Sermon preached at FBC Worcester
3rd Sunday of Celebrationtide
Acts 17:22-30; Col 1:15-20
For the past ten years or so, every time the Powerball gets up into the hundreds of millions of dollars, I start imagining what I could do with that much money. I can usually come up with some good humanitarian projects, and quite a good number of new toys, but I always come back to one idea specifically.
I’d want to create a new fruit that combines one of my favorite berries: raspberries, with one of my favorite exotic fruits: pineapples. For ease of eating, it’d be more like a raspberry shape and size and texture, no pointy husks, or are they really tusks? Over the years I’ve toyed with this, after all two tangy fruits need a little sweetening. So I’ve decided on adding another favorite berry to the mix—a blueberry. So that now I’d be creating a berry-fruit that is a raspberry, pineapple, blueberry concoction, almost like a smoothie in your mouth. Now how do you come to name this new blue-rasp-pineapple-berry?
Well, in all my Powerball dreaming over the last several years, I decided on an appropriate name.
I’d call them Newberries.
As I was thinking and reading and studying, and reflecting and eating berries this week, I recalled this dream of mine. And as fun as it would be, it’s exactly what I’ve come to see is wrong with our relationship to nature. As if I don’t have it nice enough, as if the ground and the earth and this creation hasn’t given me enough, I want to find a way to extract more from it, to take more from it. I’m no longer content to receive what is offered, I want more.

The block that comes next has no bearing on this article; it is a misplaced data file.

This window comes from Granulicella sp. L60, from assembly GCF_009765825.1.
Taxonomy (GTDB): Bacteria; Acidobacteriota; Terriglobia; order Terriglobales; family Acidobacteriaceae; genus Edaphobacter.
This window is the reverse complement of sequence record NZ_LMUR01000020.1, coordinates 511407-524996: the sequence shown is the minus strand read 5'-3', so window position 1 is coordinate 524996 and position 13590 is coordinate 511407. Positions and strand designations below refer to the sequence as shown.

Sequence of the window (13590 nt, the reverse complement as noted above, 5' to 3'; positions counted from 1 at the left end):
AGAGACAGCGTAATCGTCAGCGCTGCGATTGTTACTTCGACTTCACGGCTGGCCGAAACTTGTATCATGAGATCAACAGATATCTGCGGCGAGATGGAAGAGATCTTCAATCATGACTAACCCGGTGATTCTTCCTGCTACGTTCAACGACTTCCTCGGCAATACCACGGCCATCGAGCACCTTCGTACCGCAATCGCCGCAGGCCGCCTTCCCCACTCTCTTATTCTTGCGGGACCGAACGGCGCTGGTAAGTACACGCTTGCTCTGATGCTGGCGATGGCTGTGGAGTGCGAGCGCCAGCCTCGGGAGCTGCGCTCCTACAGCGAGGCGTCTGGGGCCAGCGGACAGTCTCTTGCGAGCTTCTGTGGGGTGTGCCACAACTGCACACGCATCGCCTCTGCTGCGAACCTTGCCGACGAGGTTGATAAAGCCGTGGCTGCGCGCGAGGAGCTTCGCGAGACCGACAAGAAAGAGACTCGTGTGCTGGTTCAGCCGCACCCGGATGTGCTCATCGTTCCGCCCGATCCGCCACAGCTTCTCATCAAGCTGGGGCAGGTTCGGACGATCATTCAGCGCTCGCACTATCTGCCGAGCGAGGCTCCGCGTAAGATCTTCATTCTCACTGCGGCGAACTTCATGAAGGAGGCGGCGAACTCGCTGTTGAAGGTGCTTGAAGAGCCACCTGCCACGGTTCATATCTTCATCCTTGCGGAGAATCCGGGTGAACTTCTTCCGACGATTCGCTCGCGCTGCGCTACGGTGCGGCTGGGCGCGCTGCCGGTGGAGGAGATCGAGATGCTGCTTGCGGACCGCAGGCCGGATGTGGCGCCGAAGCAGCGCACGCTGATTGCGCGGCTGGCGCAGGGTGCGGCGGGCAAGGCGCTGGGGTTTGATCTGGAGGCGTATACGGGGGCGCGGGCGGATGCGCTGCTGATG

I’m sure that’s always been the case for human beings, after all, it’s why we ever developed tools in the first place. But it seems like the more we’ve advanced in our knowledge, intelligence, reasoning, the less we consider the important difference between needing and wanting, between giving and taking, between receiving and ingratitude, or maybe most significantly, between receiving and taking.
Because we have the ability, we think that endows us with the right to take what we want, as much as we want, mountains and oceans and animals be damned to our permanent alterations.
In our Acts reading today, Paul is up against a group of Greek philosophers, mainly the Stoics. As we listened, there were all sorts of statues and temples to various gods, but Paul makes note of one that was simply labeled “to an unknown God.” A God they recognized could exist, Paul uses as an opening to introduce them to that God, the God of Jesus. He does so by quoting what many scholars believe to be a hymn or poem of the day, reciting that it is in this God that they “live and move and have their being.”
It’s a clever debate tool, and one that convinces some and enrages others. But by this, Paul seems to suggest that the truth isn’t partial only to Christians, but that truth exists on its own, and in this case, the truth is that we breathe and move and have our being in God.
The same God by which, as Paul later explains in our Colossians reading, everything is held together.
All things. Not just human beings, but all living things, those trillions and quadrillions of other living beings that don’t get a vote in how we treat our one earth. They, too, are held together in Christ.
Perhaps if I had a PhD in quantum physics, and understood quarks and string theory, maybe I could lend some scientific case for this held-togetherness of everything, in Christ.
Eastern Orthodox theologian, David Bentley Hart explains it like this:
“All things that exist receive their being continuously from him, who is the infinite wellspring of all that is, in whom all things live and move and have their being. In one sense he is ‘beyond being,’ if by ‘being’ one means the totality of discrete, finite things. In another sense, he is ‘being itself,’ in that he is the inexhaustible source of all reality, the absolute upon which the contingent is always utterly dependent, the unity and simplicity that underlies and sustains the diversity of finite and composite things. Infinite being, infinite consciousness, infinite bliss, from whom we are, by whom we know and are known, and in whom we find our only true consummation.”
I think that fits with the wondrous nature of a God who breathed life at Creation with spoken words, riding on the wind of God’s own breath. The breath of life in the first human being.